From the extended 16+ episode long stories to unforgettable characters, there really is nothing quite like a good Korean drama. There’s also nothing quite like the hollow feeling of loss you experience when your favourite show ends.
Among the good, the bad and the ugly are some Korean dramas that stand the test of time and can be regarded as some of the best ever created. Here, we’ll be showcasing and celebrating our favourite science fiction offerings!
Of course, do feel free to comment below if we’ve missed any noteworthy entries and we’ll be sure to review it and see if it makes the list.
So without further ado, TheReviewGeek team present our picks (in no particular order!) for the best Sci-Fi Korean Dramas of All Time.
Updated: 4th January 2021
W: Two Worlds
Armed with a creative premise and leaning in hard on the sci-fi/fantasy vibes, W is a series whose strengths lies in its unpredictability. The “W” to which this drama pertains comes from the clash between two worlds, the real world and an alternate universe inside a web-toon.
As the action turns toward the fantastical web-toon world, this Korean drama really starts to come into its own and deliver something wholly original.
While the rules of this world are explained, the characters grow with each passing episode and each chapter adds something new and interesting to the fold. It’s an unpredictable thrill ride from start to finish that will have you guessing right the way through to the end.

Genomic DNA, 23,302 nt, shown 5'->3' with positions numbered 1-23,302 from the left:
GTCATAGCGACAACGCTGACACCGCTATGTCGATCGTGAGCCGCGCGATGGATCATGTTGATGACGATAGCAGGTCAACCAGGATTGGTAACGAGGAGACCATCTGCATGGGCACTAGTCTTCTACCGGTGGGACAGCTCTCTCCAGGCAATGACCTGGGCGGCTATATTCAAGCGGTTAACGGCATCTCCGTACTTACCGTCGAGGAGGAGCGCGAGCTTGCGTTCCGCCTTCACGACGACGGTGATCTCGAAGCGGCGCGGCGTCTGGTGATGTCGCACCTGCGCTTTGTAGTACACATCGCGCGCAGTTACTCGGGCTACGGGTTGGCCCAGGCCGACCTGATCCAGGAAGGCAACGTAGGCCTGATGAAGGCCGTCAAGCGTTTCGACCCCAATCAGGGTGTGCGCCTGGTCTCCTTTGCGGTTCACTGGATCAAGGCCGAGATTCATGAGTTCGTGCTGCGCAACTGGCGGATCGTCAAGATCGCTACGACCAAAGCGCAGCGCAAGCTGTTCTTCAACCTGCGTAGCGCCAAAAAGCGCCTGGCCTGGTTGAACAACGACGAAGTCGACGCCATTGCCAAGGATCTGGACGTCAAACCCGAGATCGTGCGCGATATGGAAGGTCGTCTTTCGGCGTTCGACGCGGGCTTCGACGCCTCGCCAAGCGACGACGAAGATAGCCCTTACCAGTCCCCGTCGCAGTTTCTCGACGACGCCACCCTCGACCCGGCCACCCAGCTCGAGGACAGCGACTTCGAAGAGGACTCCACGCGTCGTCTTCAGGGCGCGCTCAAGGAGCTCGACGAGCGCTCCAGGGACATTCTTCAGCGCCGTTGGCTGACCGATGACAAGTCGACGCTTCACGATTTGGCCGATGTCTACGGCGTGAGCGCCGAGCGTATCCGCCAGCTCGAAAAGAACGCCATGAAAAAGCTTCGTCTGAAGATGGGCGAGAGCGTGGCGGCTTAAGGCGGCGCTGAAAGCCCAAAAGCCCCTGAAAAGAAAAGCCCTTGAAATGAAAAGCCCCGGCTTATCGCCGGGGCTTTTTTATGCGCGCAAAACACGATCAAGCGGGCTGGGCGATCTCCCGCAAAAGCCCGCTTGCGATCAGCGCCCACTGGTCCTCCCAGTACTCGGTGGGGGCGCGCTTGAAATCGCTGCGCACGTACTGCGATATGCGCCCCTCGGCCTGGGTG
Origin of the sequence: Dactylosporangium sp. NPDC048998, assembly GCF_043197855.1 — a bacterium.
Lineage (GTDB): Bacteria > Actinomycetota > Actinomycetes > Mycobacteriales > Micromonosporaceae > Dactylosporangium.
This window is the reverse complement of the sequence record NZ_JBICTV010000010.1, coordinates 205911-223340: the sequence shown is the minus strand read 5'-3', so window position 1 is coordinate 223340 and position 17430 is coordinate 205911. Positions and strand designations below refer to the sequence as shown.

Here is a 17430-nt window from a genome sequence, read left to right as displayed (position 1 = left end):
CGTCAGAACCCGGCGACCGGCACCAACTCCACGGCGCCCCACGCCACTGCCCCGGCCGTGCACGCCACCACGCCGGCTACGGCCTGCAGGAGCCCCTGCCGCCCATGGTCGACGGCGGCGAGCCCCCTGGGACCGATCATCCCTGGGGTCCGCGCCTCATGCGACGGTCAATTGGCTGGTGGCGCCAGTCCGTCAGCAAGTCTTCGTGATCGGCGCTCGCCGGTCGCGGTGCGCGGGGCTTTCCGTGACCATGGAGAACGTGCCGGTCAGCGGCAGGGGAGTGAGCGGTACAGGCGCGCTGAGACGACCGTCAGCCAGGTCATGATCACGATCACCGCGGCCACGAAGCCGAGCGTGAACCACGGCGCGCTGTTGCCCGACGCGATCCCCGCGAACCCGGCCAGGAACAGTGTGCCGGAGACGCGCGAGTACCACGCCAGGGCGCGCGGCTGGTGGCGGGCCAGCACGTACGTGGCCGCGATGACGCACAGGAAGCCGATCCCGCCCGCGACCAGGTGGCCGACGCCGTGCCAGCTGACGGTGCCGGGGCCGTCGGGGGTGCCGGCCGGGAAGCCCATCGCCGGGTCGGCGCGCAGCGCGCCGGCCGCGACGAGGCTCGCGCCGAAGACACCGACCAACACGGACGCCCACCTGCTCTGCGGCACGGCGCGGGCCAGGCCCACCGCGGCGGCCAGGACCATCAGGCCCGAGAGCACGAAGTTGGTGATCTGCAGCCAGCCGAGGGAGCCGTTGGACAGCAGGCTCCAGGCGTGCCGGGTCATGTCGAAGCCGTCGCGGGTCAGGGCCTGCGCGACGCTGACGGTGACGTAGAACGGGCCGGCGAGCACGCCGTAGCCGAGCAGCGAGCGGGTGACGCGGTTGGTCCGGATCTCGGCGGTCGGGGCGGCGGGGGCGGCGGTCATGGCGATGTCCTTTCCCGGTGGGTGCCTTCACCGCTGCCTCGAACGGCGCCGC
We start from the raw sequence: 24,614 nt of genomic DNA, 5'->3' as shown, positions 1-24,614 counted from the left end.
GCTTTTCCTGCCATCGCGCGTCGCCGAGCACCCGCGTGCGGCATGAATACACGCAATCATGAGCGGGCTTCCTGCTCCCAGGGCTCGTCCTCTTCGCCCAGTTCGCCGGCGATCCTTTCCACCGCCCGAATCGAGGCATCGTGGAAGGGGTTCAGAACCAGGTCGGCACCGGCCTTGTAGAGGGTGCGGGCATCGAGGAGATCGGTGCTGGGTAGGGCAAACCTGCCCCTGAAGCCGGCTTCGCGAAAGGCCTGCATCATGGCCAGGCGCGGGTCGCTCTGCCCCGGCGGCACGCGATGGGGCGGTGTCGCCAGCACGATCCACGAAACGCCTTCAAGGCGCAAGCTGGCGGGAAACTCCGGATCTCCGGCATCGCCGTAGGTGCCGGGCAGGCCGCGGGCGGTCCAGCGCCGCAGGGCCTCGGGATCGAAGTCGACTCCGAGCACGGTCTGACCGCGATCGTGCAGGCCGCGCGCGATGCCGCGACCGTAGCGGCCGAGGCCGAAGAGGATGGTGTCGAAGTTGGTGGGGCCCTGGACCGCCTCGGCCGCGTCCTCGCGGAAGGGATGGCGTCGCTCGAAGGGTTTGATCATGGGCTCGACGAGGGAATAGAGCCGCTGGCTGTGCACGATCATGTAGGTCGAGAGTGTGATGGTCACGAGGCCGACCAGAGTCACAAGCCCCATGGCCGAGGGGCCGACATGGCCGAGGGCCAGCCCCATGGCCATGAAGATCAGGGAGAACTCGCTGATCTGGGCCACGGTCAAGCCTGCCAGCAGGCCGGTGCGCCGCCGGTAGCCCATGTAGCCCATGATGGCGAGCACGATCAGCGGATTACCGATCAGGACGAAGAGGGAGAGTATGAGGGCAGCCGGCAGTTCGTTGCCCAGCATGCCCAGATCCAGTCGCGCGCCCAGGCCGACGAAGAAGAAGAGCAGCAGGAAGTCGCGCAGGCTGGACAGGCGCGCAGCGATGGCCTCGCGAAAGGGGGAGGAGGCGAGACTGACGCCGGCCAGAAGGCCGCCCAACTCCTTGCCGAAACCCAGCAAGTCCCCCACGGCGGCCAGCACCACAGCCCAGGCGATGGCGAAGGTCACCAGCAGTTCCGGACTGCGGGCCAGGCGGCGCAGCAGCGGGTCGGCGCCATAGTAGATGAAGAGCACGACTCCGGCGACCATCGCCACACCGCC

Although the final few episodes are a little rushed and wobbly, it’s easy to look past that in the wake of such great writing done prior to that. If you’re looking for one of the best sci-fi k-dramas out there, look no further.
The King: Eternal Monarch
Shows involving time travel are always tricky to pull off correctly. From plot holes and convoluted lore to stories rife for contrivances and confusion, The King: Eternal Monarch begins with a fair amount of confusion. However, it soon rights itself and becoming something wholly engrossing and highly enjoyable.
Between parallel worlds and a love story anchoring everything together, this hugely popular Korean drama is helped by a returning Lee Min-Ho who fronts this sci-fi series and helps add a lot of charisma.
The story itself revolves around two parallel worlds; the Republic of Korea as we know it and the Kingdom of Corea. This forms the crux of drama that follows and the plot only becomes more complicated and layered over time.
The King: Eternal Monarch is a wonderful Korean drama that perfectly portrays its love story centre stage while adding enough twists and turns along the way to make for a highly enjoyable watch.
Circle: Two Worlds Connected